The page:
Well done, Oliver Carr! The country needs more private-sector developers with clout who care about housing for lower-income people {Close to Home, Jan. 10}.

And well done, Chester Hartman! The need for "an entire rethinking of the ways in which our society provides housing" has never been more evident {Close to Home, Jan. 24}.

Recognizing the problem and advocating a change of philosophy are the foundation for progress, but we cannot wait. We need to consider specific programs now.

For-profit housing developers have an important role, but the key is to better utilize experienced nonprofit housing developers with successful track records. Federal and state governments and business coalitions should give them the tools they need by providing direct capital grants and low- or no-interest loans.

Why? Because this is the most economic approach and has the longest-term effect. Costly incentives to attract investors are eliminated. We become better stewards of our investment in society because affordable units are guaranteed not just for the term of federal regulatory limitations, but forever by capitalizing on the purpose of nonprofit ownership. The debt burden and resale speculation that drive up costs are removed.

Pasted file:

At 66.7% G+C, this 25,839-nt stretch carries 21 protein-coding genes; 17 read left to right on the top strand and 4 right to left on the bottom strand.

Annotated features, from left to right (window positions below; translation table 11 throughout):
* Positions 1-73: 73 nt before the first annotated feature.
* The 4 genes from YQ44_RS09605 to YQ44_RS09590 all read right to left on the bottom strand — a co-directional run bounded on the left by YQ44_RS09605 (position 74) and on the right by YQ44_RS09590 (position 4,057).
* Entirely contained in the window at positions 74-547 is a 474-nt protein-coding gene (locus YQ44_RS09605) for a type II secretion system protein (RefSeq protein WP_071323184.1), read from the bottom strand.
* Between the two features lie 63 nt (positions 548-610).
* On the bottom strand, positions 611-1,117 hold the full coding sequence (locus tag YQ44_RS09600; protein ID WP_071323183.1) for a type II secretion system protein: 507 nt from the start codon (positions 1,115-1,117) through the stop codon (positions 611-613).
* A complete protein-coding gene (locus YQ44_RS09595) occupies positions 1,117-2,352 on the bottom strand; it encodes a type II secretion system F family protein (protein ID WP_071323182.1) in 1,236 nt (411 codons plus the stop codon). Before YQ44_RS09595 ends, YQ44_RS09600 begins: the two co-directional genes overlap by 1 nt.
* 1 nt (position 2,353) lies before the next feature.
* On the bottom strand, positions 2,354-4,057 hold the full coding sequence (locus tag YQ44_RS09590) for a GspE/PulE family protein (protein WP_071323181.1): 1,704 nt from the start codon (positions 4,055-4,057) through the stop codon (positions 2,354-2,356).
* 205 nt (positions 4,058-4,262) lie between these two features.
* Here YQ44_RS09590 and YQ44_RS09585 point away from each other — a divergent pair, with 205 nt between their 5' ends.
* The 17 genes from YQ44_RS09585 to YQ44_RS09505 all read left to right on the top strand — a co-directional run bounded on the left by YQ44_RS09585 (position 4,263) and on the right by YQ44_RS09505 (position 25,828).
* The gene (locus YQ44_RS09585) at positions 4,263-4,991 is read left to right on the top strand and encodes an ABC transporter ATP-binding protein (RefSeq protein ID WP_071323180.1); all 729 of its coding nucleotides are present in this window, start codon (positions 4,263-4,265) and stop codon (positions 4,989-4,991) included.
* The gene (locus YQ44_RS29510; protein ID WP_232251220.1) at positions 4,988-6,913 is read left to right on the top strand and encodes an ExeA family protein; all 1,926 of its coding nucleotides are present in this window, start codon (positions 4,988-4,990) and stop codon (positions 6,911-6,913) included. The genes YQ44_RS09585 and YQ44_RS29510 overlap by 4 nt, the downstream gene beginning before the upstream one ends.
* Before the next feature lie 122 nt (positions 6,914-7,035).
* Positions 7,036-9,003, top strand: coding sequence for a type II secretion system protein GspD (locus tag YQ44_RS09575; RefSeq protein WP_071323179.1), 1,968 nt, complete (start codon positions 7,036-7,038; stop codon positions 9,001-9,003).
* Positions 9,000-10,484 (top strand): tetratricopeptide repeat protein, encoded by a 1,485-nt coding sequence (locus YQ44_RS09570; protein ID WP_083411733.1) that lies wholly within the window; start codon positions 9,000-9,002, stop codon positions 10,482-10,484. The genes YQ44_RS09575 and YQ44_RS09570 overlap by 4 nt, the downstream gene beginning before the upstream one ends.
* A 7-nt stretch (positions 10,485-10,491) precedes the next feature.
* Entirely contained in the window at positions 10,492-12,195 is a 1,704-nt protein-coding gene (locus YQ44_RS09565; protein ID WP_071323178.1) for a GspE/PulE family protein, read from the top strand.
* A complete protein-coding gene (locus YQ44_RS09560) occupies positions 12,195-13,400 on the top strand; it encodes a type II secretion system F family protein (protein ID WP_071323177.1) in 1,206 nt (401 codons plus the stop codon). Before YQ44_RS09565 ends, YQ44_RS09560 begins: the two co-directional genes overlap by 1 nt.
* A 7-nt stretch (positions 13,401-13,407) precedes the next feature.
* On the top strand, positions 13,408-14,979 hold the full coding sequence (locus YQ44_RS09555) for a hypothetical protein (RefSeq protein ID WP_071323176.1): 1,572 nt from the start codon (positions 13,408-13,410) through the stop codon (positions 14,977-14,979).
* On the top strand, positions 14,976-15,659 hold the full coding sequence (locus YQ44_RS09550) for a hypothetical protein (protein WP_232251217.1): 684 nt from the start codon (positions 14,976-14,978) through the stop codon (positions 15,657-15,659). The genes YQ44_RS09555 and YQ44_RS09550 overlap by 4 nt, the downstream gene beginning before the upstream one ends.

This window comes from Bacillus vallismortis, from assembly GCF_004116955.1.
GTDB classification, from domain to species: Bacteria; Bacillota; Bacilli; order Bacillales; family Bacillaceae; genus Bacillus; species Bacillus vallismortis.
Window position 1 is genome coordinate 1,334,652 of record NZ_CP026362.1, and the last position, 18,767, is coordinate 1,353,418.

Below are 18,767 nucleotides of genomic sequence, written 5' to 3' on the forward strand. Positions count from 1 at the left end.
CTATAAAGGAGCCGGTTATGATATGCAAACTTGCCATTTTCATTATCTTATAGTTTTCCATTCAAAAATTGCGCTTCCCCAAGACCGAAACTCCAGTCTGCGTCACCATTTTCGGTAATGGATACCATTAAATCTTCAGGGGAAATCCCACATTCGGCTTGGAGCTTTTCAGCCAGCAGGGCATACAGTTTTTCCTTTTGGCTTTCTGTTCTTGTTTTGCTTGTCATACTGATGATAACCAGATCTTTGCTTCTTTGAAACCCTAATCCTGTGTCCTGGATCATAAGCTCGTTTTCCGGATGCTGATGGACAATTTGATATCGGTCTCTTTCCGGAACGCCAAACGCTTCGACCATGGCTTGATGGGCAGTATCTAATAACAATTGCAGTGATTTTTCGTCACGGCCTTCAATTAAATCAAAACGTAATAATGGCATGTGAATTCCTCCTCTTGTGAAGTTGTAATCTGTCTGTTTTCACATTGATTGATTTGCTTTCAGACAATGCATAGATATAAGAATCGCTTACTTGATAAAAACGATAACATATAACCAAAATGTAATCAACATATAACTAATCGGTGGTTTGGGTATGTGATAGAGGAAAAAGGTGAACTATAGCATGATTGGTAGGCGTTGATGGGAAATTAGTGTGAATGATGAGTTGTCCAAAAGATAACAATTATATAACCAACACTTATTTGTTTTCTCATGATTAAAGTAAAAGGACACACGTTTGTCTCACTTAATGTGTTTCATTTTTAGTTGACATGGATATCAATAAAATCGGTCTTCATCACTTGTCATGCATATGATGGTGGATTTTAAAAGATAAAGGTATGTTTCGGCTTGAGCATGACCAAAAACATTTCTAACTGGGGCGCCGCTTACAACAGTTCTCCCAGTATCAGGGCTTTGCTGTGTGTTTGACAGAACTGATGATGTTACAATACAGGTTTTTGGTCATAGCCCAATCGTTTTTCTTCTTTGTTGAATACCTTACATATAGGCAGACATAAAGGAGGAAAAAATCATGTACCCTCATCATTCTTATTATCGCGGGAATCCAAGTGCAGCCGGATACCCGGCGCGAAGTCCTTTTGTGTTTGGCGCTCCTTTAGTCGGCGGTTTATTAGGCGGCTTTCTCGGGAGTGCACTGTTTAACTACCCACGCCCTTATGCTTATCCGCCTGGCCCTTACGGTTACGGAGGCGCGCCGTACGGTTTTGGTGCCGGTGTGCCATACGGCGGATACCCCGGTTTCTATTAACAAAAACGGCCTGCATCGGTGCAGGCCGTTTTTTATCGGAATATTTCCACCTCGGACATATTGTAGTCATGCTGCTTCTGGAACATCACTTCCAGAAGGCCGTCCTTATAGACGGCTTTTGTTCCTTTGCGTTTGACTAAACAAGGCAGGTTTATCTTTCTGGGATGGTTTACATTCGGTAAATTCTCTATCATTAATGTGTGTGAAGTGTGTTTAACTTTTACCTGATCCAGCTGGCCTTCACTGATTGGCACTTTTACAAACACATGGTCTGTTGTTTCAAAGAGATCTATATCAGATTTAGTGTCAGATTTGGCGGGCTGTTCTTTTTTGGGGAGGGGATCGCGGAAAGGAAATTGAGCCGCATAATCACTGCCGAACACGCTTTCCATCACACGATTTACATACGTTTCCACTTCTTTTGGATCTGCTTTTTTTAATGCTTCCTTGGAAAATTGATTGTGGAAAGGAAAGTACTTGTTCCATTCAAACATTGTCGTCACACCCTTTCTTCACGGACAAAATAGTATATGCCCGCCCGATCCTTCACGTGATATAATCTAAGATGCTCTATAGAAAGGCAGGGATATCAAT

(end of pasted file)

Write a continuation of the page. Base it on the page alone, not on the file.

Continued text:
A major concern today is the potential loss of the existing housing stock for lower-income people. Even though the federal government has invested billions in subsidized housing, many units may be sold for market or luxury rentals or expensive condominiums when the contracts that kept rents low expire. Investors who received substantial benefits through tax deductions and depreciation expenses sell and take their profits.

If these units were owned by nonprofits, there would be no fiduciary responsibility to investors, only to mankind. There would be no sale that would force people onto the streets.

Will this cost money? Of course. But as the man says, "you can pay now" with affordable housing in quality communities, "or you can pay later" with broken families, homeless shelters, welfare programs and jails.

For some, housing is a symbol of having made it. For others, housing is a basic need for shelter. What good is it, I ask, for one to realize the symbol if another is without the basics?

VIRGINIA S. PETERS Executive Director Wesley Housing Development Corporation Alexandria